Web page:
Canadian Manufacturing

CP Railway says it has received strike notice from union, work stoppage to start as early as Mar. 20

The Canadian Press
   

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The two sides are at odds over 26 outstanding issues, including wages, benefits and pensions.

Canadian Pacific Railway Ltd. said on Mar. 17 that it has received strike notice from the union representing its engineers, conductors and other train employees.

The move is the latest escalation in a labour dispute at the Calgary-based railway that could result in a potential nation-wide work stoppage as early as 1 a.m. EST on Mar. 20.

CP Rail indicated on Mar. 16 that it had issued a 72-hour notice to the Teamsters Canada Rail Conference of its plan to lock out almost 3,000 employees on Sunday, if the union and the company are unable to come to a negotiated settlement or agree to binding arbitration.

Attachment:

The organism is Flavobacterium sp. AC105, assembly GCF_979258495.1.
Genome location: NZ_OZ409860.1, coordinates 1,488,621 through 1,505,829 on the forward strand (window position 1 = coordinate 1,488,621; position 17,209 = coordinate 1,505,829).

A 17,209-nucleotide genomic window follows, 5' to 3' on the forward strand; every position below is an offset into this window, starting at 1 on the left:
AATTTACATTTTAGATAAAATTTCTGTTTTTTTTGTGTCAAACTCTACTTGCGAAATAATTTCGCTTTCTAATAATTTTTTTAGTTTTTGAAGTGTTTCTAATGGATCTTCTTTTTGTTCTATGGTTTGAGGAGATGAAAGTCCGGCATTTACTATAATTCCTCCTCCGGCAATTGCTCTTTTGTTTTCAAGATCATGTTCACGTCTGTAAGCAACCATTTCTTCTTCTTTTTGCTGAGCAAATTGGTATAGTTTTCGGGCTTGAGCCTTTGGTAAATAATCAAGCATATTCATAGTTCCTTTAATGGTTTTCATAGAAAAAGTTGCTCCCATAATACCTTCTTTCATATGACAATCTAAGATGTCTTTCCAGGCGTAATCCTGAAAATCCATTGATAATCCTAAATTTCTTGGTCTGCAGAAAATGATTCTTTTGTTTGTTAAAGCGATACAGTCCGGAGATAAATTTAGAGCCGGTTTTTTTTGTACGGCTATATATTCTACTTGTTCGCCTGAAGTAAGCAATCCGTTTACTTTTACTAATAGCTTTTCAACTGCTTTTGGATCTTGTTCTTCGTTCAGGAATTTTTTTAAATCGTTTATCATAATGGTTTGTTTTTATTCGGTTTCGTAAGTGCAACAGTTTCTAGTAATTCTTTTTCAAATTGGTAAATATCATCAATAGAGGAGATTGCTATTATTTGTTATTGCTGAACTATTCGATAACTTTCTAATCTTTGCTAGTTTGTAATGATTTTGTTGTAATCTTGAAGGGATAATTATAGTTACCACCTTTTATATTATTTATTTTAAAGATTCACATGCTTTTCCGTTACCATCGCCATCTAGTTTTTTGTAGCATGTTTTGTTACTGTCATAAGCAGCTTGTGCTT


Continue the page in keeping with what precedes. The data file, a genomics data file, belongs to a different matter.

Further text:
The two sides are at odds over 26 outstanding issues, including wages, benefits and pensions.

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But Canadian business organizations are calling on Ottawa to prevent a potential work stoppage at Canadian Pacific Railway Ltd., which could further hamper companies recovering from COVID-19 restrictions and supply chain problems.

Roughly 45 industry groups said on Mar. 17 that any disruption would hinder Canada’s freight capacity and hurt the broader economy as it grapples with inflation, product shortages, rising fuel costs and the Russian invasion of Ukraine.

“Any disruption would further cripple Canada’s freight capacity and have a profound impact on not only rail shippers, but all shippers, including trucking and air, throughout the broader Canadian economy,” the groups said in a statement.

“It would do irrevocable damage to Canadian supply chains that would extend beyond our borders and harm our reputation as a reliable partner in international trade.”

The groups behind the statement included the Retail Council of Canada, the Canadian Chamber of Commerce, the Canadian Manufacturers and Exporters and the Business Council of Canada.

Federal Labour Minister Seamus O’Regan said on Mar. 16 that Ottawa is “monitoring the situation closely” and wants both parties to consider making compromises to reach a deal that is fair for workers and the employer.

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